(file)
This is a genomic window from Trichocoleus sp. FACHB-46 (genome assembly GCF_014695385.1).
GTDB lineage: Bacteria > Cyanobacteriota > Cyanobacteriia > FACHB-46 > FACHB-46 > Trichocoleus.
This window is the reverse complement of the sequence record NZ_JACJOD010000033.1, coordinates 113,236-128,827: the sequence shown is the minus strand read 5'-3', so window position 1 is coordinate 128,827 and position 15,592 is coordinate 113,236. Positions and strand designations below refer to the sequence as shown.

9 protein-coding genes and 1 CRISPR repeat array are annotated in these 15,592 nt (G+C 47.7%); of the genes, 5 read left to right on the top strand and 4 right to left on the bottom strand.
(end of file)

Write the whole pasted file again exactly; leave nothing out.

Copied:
This is a genomic window from Trichocoleus sp. FACHB-46 (genome assembly GCF_014695385.1).
GTDB lineage: Bacteria > Cyanobacteriota > Cyanobacteriia > FACHB-46 > FACHB-46 > Trichocoleus.
This window is the reverse complement of the sequence record NZ_JACJOD010000033.1, coordinates 113,236-128,827: the sequence shown is the minus strand read 5'-3', so window position 1 is coordinate 128,827 and position 15,592 is coordinate 113,236. Positions and strand designations below refer to the sequence as shown.

9 protein-coding genes and 1 CRISPR repeat array are annotated in these 15,592 nt (G+C 47.7%); of the genes, 5 read left to right on the top strand and 4 right to left on the bottom strand.